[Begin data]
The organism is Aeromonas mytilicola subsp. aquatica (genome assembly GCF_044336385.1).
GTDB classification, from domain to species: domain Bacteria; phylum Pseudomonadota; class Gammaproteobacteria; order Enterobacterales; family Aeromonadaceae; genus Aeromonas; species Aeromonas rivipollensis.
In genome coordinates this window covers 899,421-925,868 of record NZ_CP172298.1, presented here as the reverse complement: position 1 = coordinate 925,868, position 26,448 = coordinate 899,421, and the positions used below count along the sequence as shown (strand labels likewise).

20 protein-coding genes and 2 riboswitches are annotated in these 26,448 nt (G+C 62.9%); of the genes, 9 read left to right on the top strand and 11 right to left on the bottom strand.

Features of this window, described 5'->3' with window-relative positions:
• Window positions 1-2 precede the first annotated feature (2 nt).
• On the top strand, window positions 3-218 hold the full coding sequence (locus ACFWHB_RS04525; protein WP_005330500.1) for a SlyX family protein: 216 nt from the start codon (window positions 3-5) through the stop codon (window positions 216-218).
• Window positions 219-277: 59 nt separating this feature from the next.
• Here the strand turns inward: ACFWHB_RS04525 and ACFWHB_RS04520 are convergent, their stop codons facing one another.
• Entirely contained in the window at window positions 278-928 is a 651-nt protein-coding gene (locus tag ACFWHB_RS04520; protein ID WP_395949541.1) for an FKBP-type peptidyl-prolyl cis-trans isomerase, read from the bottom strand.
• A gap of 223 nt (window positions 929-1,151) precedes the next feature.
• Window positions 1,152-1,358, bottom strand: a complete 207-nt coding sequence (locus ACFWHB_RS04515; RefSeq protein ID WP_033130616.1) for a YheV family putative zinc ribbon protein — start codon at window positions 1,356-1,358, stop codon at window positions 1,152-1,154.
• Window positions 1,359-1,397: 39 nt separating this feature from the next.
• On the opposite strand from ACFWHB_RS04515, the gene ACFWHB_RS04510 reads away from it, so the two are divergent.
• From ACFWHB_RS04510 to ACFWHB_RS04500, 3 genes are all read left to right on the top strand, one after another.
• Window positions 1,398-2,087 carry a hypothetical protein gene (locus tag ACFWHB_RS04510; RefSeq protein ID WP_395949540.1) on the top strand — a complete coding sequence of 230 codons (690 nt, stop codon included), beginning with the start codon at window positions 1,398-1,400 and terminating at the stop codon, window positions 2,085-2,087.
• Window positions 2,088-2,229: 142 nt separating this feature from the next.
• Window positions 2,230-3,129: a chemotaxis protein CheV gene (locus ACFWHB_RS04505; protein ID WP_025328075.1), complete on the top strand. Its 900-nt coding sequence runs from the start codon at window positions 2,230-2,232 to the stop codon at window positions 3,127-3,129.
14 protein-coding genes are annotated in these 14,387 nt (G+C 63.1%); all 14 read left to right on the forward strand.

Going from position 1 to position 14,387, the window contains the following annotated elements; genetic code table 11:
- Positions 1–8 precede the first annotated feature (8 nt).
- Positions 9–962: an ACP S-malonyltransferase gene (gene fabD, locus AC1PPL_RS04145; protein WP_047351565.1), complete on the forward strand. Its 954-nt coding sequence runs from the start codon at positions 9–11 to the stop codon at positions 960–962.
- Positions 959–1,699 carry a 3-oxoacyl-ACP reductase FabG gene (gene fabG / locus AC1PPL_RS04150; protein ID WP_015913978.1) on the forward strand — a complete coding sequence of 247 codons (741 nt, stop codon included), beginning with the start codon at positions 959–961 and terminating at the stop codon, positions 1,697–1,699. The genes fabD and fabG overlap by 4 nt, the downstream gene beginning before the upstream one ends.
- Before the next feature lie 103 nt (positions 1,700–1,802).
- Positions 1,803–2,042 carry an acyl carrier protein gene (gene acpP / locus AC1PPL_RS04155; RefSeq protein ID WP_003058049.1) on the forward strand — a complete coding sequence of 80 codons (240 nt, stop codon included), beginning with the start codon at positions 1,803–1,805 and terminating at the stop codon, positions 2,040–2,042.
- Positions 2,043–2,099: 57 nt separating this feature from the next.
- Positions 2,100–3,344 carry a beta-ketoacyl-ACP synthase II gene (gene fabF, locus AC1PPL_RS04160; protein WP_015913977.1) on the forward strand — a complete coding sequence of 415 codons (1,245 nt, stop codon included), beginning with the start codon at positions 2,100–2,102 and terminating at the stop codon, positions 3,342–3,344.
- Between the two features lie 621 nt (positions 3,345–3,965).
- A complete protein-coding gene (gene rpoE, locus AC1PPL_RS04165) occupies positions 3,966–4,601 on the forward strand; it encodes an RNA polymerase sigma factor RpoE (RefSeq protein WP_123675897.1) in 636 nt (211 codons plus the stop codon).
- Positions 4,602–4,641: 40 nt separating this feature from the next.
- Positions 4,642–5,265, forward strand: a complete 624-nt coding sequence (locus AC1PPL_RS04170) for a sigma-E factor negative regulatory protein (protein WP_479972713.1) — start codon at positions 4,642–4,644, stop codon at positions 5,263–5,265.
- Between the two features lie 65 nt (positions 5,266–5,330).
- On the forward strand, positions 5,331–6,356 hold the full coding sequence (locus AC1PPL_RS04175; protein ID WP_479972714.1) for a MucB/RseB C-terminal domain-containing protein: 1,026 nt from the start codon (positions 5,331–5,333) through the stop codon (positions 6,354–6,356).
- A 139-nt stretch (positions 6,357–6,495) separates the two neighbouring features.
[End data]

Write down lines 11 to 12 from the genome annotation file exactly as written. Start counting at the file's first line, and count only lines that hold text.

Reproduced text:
• A gap of 223 nt (window positions 929-1,151) precedes the next feature.
• Window positions 1,152-1,358, bottom strand: a complete 207-nt coding sequence (locus ACFWHB_RS04515; RefSeq protein ID WP_033130616.1) for a YheV family putative zinc ribbon protein — start codon at window positions 1,356-1,358, stop codon at window positions 1,152-1,154.